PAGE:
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United States v. Dutton

United States District Court, Tenth Circuit

December 23, 2013

The United States of America, Plaintiff,
v.
Alfred C. Dutton, Defendant.

MEMORANDUM AND ORDER

J. THOMAS MARTEN, JUDGE

The court has before it defendant Alfred Dutton’s Motion for Return of Property (Dkt. 132). The court denies the Motion for the following reasons.

On September 14, 2011, the grand jury returned a one count indictment charging Dutton with the unlawful possession of destructive devices, specifically alleging that he possessed “one or more grenade bodies and the necessary combination of parts either designed or intended for use in converting any device into a destructive device.” Dkt. 24. Trial on this matter commenced July 16, 2013, and the jury returned a guilty verdict on July 18. On August 1, 2013, the court denied Dutton’s motion for judgment of acquittal. See Dkt. 125.

On November 13, 2013, Dutton filed the current motion, seeking the return of his property. Specifically, Dutton seeks the return of his firearms, which were seized during the search of his home. Dutton argues that the firearms were not connected in any way with the grenade bodies or the ammunition found in the grenade bodies giving rise to his charge. As a felon, Dutton realizes that he is not legally allowed to possess firearms. However, he asks that the government either give the firearms to his friends or family as gifts or have someone sell the firearms and give Dutton the proceeds.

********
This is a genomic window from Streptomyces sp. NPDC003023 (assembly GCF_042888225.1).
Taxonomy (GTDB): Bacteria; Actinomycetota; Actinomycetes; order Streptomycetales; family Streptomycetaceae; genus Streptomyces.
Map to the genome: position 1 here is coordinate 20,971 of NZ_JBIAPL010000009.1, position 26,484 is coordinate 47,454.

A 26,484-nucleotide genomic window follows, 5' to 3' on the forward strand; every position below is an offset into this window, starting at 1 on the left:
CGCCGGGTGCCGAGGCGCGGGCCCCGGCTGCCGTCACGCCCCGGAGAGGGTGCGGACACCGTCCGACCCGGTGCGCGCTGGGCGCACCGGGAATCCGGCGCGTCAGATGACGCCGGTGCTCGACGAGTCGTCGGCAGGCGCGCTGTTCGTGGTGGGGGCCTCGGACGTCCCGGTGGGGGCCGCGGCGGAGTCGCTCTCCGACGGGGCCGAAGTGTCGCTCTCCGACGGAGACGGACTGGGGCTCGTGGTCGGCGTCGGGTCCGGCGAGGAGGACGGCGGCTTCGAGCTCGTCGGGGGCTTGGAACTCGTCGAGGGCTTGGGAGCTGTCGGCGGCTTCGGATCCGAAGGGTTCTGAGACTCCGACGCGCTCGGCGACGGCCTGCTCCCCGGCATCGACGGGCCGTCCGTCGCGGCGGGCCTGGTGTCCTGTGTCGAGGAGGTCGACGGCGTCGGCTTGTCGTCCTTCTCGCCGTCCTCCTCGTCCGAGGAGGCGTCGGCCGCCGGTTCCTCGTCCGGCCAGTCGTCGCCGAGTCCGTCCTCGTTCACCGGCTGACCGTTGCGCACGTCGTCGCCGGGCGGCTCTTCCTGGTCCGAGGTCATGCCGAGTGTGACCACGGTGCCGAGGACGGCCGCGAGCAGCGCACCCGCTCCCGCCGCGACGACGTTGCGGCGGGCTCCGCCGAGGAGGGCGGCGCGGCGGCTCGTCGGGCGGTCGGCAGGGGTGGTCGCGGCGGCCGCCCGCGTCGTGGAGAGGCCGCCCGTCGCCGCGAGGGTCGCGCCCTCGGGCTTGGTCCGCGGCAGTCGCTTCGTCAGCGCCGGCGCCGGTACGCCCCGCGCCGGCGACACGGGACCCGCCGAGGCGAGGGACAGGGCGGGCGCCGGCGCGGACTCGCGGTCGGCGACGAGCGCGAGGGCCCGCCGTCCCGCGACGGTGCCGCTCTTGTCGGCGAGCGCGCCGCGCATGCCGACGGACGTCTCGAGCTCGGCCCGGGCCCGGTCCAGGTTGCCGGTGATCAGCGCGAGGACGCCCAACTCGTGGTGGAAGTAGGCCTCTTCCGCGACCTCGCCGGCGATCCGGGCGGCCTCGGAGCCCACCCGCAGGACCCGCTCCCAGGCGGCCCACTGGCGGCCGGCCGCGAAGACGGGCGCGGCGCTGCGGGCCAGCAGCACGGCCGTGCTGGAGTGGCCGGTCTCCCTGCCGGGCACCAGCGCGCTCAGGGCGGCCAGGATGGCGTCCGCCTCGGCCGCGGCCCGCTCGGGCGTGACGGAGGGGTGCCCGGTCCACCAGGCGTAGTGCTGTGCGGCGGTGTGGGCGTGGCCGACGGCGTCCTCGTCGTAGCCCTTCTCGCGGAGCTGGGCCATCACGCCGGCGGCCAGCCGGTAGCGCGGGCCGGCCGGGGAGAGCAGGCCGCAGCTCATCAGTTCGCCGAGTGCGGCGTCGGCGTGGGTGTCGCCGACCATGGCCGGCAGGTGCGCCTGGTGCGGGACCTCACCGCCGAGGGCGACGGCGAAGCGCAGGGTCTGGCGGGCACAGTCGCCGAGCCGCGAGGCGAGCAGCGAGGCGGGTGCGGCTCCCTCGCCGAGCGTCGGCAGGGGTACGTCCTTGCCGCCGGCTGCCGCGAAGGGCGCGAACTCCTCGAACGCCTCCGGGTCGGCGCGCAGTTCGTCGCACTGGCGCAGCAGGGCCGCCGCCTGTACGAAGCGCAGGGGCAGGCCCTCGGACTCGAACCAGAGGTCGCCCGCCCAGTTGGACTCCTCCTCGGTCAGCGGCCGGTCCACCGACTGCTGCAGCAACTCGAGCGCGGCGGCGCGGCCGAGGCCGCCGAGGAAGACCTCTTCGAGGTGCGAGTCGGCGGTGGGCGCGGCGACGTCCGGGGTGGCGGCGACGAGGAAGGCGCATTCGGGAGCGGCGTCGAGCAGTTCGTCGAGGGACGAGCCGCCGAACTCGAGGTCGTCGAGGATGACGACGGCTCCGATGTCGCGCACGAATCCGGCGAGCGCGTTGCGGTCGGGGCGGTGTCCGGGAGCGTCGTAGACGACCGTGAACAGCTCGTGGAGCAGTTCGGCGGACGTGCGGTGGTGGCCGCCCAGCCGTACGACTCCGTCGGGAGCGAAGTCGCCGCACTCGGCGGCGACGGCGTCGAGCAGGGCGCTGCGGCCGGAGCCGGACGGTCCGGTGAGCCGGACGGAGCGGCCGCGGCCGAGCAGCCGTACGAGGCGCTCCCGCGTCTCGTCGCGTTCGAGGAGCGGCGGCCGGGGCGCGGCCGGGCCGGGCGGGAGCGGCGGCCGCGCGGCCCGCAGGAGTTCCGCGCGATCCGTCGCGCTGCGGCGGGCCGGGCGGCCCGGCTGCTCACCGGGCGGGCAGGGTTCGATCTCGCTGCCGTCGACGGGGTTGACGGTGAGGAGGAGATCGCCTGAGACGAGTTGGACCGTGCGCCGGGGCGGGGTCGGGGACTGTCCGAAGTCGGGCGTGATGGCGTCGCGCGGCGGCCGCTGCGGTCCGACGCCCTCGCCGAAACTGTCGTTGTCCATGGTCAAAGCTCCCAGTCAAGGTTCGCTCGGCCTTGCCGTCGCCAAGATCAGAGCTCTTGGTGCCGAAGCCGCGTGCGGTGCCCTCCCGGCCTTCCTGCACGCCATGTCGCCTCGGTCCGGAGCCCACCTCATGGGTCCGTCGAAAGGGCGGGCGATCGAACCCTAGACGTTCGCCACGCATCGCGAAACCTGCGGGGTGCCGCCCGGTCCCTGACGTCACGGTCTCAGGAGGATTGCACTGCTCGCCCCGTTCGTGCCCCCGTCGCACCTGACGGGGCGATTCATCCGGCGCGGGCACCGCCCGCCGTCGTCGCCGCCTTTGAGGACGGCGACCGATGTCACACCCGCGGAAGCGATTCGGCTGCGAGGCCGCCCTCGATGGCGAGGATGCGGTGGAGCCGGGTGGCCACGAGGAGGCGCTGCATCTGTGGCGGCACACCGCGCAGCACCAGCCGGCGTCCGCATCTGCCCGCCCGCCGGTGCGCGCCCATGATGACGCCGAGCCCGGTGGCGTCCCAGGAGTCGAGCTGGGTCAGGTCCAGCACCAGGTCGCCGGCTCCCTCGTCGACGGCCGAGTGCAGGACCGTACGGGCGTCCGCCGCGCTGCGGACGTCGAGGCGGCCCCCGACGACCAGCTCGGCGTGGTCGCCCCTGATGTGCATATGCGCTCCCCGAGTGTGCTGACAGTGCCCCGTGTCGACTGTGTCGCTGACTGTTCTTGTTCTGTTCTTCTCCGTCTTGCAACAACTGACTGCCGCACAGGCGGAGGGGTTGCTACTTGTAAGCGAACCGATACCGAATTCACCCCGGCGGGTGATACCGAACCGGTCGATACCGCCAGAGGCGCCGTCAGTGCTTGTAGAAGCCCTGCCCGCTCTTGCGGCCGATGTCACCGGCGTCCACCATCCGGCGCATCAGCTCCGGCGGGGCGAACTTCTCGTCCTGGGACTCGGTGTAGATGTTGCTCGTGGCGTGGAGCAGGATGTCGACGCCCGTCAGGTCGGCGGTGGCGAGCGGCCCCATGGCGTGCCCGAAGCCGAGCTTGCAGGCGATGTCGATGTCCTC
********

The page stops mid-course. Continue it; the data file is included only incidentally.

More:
As the government points out in its response, the judgment entered by the court forfeited to the United States “all firearms and destructive devices recovered from Mr. Dutton on or about August 23, 2011.” Dkt. 130. The government also argues that Dutton has not filed a notice of appeal, nor has he otherwise contested the court’s forfeiture of the firearms seized from his home, therefore this court does not have jurisdiction over this motion.

Although Dutton does not cite to it, a motion for return of property is brought under Federal Rule of Civil Procedure 41(g), which states:

A person aggrieved by an unlawful search and seizure of property or by the deprivation of property may move for the property's return. The motion must be filed in the district where the property was seized. The court must receive evidence on any factual issue necessary to decide the motion. If it grants the motion, the court must return the property to the movant, but may impose reasonable conditions to protect access to the property and its use in later proceedings.

Further, “[a] district court should exercise its equitable power to grant relief only if the Rule 41(g) movant shows ‘irreparable harm and an inadequate remedy at law.’ “ United States v. Soto-Diarte, 370 Fed. App’x 886, 887 (10th Cir. 2010) (quoting United States v. Copeman, 458 F.3d 1070, 1071 (10th Cir.2006)).

Indeed, it appears that Dutton’s criminal case is complete, which may indicate that this court lacks jurisdiction to hear the motion. See United States v. Madden, 95 F.3d 38, 39 (1996). Regardless, Dutton has shown no irreparable harm in the government seizing the guns that he, as a convicted felon, is no longer legally allowed to possess. Therefore, the court denies his motion.

IT IS THEREFORE, that Dutton’s Motion for Return of Property (Dkt. 132) is denied.


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